If it leaves the EU, the UK would still be able to export to it in the same way that Norway and Switzerland do now. The UK runs a trade deficit with the EU, so its in the EU's interest to keep free trade with the UK. Arguments based on exports would make more sense if the UK were a net exporter with it. Anyway, there's no growth left in the EU so exporting to the likes of Brazil, India and China should be the aim, and its happening right now. Exports to non-EU countries are growing while the deficit with the EU is widening.

If there was a negative effect on trade from leaving, the billions saved every year in contributions to the EU budget and other subsidies would somewhat soften the blow.

Even if the British are jingoistic halfwits full of baseless national pride as some of the above posts claim, its still a democratically elected government's duty to reflect the will of those people on a matter as important as this. If any further transfer of power is proposed, having a referendum is essential.

0 ( +2 / -2 )

Small countries democratically managed make more sense than huge countries where one individual's vote counts for nothing.

Yes, but how small would you like? Surely you are not speaking of the UK because this is right at the beginning of the article:

but if the British people ever get a referendum on whether to stay inside a Europe that sees its survival in closer unity then polls suggest they would vote “No”.

So the politicians know the people want out, but there is no vote planned? That sure as hell is not a democracy! Nobody's vote counts when there simply is NO VOTE.

1 ( +1 / -0 )

@lucabrasi Im British. And many people now regard Australia as more British than Britain thanks to the massive immigration significantly reshaping British culture.

The idea that Europe would cut off all trade with Britain if we left is nothing more than pro-EU propaganda, many non-EU nations trade with it just fine. It would harm the EU economy significantly if they cut Britain off. And lets not forget 80% of Europes fish are in the waters of Britain.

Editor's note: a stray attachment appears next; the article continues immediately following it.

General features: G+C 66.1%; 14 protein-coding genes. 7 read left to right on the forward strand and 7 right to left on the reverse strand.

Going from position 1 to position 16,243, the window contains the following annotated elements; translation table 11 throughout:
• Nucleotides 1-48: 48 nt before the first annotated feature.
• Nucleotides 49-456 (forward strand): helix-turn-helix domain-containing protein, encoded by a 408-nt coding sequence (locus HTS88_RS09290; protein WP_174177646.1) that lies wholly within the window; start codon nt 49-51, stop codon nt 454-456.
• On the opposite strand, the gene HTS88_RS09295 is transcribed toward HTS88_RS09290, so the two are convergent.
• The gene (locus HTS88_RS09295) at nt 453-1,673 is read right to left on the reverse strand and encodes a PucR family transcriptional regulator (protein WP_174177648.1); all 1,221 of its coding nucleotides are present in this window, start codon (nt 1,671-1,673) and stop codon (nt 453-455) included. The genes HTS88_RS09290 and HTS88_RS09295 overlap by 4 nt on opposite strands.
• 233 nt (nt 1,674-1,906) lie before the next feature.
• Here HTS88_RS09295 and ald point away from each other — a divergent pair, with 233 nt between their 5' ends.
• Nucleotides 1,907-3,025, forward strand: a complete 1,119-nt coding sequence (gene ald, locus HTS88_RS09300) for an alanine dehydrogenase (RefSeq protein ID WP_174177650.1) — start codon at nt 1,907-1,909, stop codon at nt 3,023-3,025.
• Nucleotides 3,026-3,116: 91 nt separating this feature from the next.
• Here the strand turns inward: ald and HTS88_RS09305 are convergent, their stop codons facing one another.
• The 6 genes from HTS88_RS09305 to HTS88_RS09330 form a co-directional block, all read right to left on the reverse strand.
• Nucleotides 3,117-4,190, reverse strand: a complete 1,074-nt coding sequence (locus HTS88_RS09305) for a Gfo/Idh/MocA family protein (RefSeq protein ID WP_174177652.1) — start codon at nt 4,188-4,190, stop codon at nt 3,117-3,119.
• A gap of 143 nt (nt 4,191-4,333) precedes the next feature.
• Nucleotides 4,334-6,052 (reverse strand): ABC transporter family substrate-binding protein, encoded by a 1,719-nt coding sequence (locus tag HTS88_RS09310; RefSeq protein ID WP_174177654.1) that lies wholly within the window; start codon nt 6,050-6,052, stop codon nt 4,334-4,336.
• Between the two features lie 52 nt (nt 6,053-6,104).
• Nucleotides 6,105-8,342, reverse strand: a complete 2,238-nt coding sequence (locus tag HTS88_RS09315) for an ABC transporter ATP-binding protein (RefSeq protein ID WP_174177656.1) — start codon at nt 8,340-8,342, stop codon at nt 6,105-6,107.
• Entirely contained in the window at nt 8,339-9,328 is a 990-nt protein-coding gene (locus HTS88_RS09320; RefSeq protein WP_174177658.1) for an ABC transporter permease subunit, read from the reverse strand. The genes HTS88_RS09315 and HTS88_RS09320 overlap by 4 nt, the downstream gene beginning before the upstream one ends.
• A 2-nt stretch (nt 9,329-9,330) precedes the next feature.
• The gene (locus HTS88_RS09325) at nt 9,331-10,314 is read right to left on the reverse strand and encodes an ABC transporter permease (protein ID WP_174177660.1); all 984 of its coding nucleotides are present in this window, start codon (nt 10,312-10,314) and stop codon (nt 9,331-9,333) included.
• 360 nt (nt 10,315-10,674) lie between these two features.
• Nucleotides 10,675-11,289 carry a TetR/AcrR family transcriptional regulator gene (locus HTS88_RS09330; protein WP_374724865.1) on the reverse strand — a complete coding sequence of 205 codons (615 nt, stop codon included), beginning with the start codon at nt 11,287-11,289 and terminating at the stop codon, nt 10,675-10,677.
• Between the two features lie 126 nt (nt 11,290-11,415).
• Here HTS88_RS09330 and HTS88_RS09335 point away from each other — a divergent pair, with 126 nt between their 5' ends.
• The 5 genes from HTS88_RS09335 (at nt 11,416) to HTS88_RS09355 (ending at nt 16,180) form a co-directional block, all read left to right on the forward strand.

The Commonwealth ties are not fading, Im not sure where you get that idea, just because the Commonwealth does not demand laws on other nations, and is a relationship of respect not domination, does not mean it does not exist. Many Commonwealth nations share our Monarch -By Choice! and Yet you claim they are not close. They are also the fastest growing economic block on the planet.

The Free Trade Agreements between Commonwealth countries are numerous. Until the EU cut British ties with the Commonwealth, many nations of it regarded the people as Commonwaelth citizens with many of the rights -and more- that the EU is making Britain take. The EU cut off Britains trade ties practically overnight -causing a massive decline in the wool industry of Australia almost crippling it-

Id rather be part of the Commonwealth that doesnt force laws on each other, and allows Free Trade with any nations any member wants, inside or outside the Commonwealth. Thats why we joined the EEC -for trade, later on it became political and cut nations ties. Canada is willing and wanting to trade its energy supplies with us, India, its tech commerce, Aus and NZ their meat trades. Just a few examples.

The EU is a propaganda using bully, scaring the British from progressing. If we were as worthless to the EU as they claim they would not try so hard to keep us in. Its not about being jingoistic, its about the fact that the EU and UK dont mix politically.

We use Habeaus Corpus -innocent until proven guilty, Common Law, Case Law, Europe uses Corpus Civilis -guilty until proven innocent, Constitutional, Napoleaonic Law, but EU law is now above British Law. Thousands of years of Case Law now made irrevelant for a Constitution that all nations -given the referendum- said no to. We believe "no man is above the law, not even a King" and yet the EU has created Europol whose members are infact above the law.

EU believes -coincidentally- that Fish should be free for all across Europe, when 80% of the stocks are in British waters, the Germans dont share their coal resources, why do we have to share our Fish stock resources?

The worlds largest financial centre is London, if Cameron had not used his Veto, that would now be in the progress of moving to Frankfurt -Eu Bank. Britain has the worlds second highest foreign investment -second only to the US. The list of problems of British/EU integration is endless. The UK is simply too different a system for the European ones, Churchill knew it, De Gaulle knew it and UKIP know it.

So please tell me, how and why will Britain not be able to survive without having the EU telling us how to do politics? And tell me, just what the EU does for Britain?

Human Rights? Well most of them originally came from British Laws, but the EU has fumbled them up so badly 7/11 of the Human Rights Judges have NO court experience, and we are forced to keep terrorists in our country, at taxpayers expense.

1 ( +3 / -2 )

@Jack1987 P.S. Beagle 2, most mars expeditions fail, one attempt and one failure represents nothing, most failures are with the first attempts, with failure at a rate of 66%. Britain has the second largest Aerospace industry in the world. Thats not fish, how does that suit one for an example, we can guess which has the worlds biggest.